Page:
Rev. Philip J. Rossi, S.J., Ph.D.

Philip J. Rossi
Rev. Philip J. Rossi, S.J., Ph.D.Marquette University

Marquette Hall, 314

MilwaukeeWI53201United States of America
(414) 288-3738
Curriculum Vitae

Professor

Theology Department

Philip J. Rossi, S.J. (Ph.D., University of Texas [1975]), specializes in the philosophy of religion and Christian ethics; he has published extensively on the theological import of the work of Immanuel Kant. He has been visiting professor at Sogang University, Seoul, Korea (1985), the Ateneo de Manila University, Philippines (1998), and Arrupe College, Harare Zimbabwe (2014), a research fellow at the Institute for Advanced Studies in the Humanities, University of Edinburgh (1992, 1999), visiting scholar (1979-80) and visiting fellow (2004-05) at the Woodstock Theological Center, Washington, DC, and Visiting Fellow, Faculty of Theology and Religious Studies, KU Leuven, Belgium (2013). He served as Interim Dean of the Helen Way Klingler College of Arts and Sciences from 2010-2013, Associate Dean for Graduate Affairs from 2005-2008, and ten years as Chair of the Theology Department.

He is author of The Social Authority of Reason: Kant’s Critique, Radical Evil and the Destiny of Humankind, (State University of New York Press, 2005), Together Toward Hope: A Journey to Moral Theology (University of Notre Dame Press, 1983), editor of Seekers and Dwellers: Plurality and Wholeness in a Time of Secularity(Council for Research in Values and Philosophy, 2016) and of God, Grace, and Creation(Orbis, 2010), co-editor (with Michael J. Wreen) of Kant’s Philosophy of Religion Reconsidered (Indiana University Press, 1992) and co-editor (with Paul Soukup, S.J.) of Mass Media and the Moral Imagination (Sheed and Ward, 1994).

He has presented papers at meetings of the American Philosophical Association, the American Academy of Religion, the Catholic Theological Society of America, the College Theology Society, the Society of Christian Ethics, the Russian Kant Society, seven International Kant Congresses, and The Parliament of the Worlds’ Religions in Barcelona (2004) and Melbourne (2009). He has published more than fifty articles in books and professional journals, was editor of Philosophy & Theology (1993-2000) and served on the board of editorial consultants for Theological Studies (1991-98). He is a member Executive Committee of the Council for Research in Values and Philosophy (Washington, DC) and was a member of of the Board of Trustees of Creighton University (Omaha) from 1985-2013. He was the Executive Director of National Conventions for the College Theology Society (2005-09) and served two terms as a member of its Board of Directors. His current research focuses on Kant’s anthropology as a resource for a post-modern theology of grace, the theological appropriation of the work of the Canadian philosopher Charles Taylor, the theological warrants for an ethics of peacemaking in a globalized, post-modern culture, and the current and future state of interaction between philosophical and theological inquiry.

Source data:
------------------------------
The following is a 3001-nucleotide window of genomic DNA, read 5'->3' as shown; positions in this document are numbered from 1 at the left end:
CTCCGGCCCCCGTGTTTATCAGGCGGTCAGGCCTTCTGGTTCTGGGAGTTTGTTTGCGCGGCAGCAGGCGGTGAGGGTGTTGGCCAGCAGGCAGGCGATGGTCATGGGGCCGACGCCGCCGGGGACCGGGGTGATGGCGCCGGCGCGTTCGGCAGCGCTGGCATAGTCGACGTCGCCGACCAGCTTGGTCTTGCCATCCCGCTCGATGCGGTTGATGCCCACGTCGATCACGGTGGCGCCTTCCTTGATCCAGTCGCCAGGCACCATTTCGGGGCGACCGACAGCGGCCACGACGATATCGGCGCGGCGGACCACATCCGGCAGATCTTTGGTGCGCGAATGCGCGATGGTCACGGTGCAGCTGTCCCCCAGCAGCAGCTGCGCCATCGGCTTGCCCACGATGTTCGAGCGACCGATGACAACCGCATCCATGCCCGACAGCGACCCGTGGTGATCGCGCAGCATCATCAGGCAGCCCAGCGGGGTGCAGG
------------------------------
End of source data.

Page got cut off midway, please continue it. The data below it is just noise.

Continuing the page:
Publications

Recent publications:

  • “Seekers, Dwellers, and the Plural Contingencies of Grace: Hospitality, Otherness and the Enactment of Human Wholeness” Seekers and Dwellers: Plurality and Wholeness in a Time of Secularity, ed. Philip J Rossi, (Cultural Heritage and Contemporary Change, Series VIII: Christian Philosophical Studies Volume 20), Council for Research in Values and Philosophy, Washington, DC, 2016: 285-300.
  • “War as Morally Unintelligible: Sovereign Agency and the Limits of Kantian Autonomy,”The Monist 99(1) 2016: 1-12; doi: 10.1093/monist/onv025; http://monist.oxfordjournals.org/content/monist/99/1/1.full.pdf?ijkey=AhLgRM5nOaxtVrs&keytype=ref
  • “Peacemaking and Victory: Lessons from Kant’s Cosmopolitanism” (Inv & Ref), Philosophia: Philosophical Quarterly of Israel, 43(3), 2015: 747-757 http://link.springer.com/article/10.1007/s11406-015-9615-5